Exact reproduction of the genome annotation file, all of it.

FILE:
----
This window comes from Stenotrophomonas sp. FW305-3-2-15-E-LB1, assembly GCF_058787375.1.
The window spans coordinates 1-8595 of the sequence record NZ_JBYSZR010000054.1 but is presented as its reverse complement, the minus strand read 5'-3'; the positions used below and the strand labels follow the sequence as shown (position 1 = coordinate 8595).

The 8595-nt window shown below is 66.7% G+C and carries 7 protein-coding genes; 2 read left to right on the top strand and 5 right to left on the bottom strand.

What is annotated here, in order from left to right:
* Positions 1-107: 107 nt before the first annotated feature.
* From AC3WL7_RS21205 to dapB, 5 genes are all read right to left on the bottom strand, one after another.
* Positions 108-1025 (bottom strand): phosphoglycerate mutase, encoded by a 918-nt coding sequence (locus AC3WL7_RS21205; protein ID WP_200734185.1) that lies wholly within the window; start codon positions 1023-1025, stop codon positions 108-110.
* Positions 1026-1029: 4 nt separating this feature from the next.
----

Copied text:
This window comes from Stenotrophomonas sp. FW305-3-2-15-E-LB1, assembly GCF_058787375.1.
The window spans coordinates 1-8595 of the sequence record NZ_JBYSZR010000054.1 but is presented as its reverse complement, the minus strand read 5'-3'; the positions used below and the strand labels follow the sequence as shown (position 1 = coordinate 8595).

The 8595-nt window shown below is 66.7% G+C and carries 7 protein-coding genes; 2 read left to right on the top strand and 5 right to left on the bottom strand.

What is annotated here, in order from left to right:
* Positions 1-107: 107 nt before the first annotated feature.
* From AC3WL7_RS21205 to dapB, 5 genes are all read right to left on the bottom strand, one after another.
* Positions 108-1025 (bottom strand): phosphoglycerate mutase, encoded by a 918-nt coding sequence (locus AC3WL7_RS21205; protein ID WP_200734185.1) that lies wholly within the window; start codon positions 1023-1025, stop codon positions 108-110.
* Positions 1026-1029: 4 nt separating this feature from the next.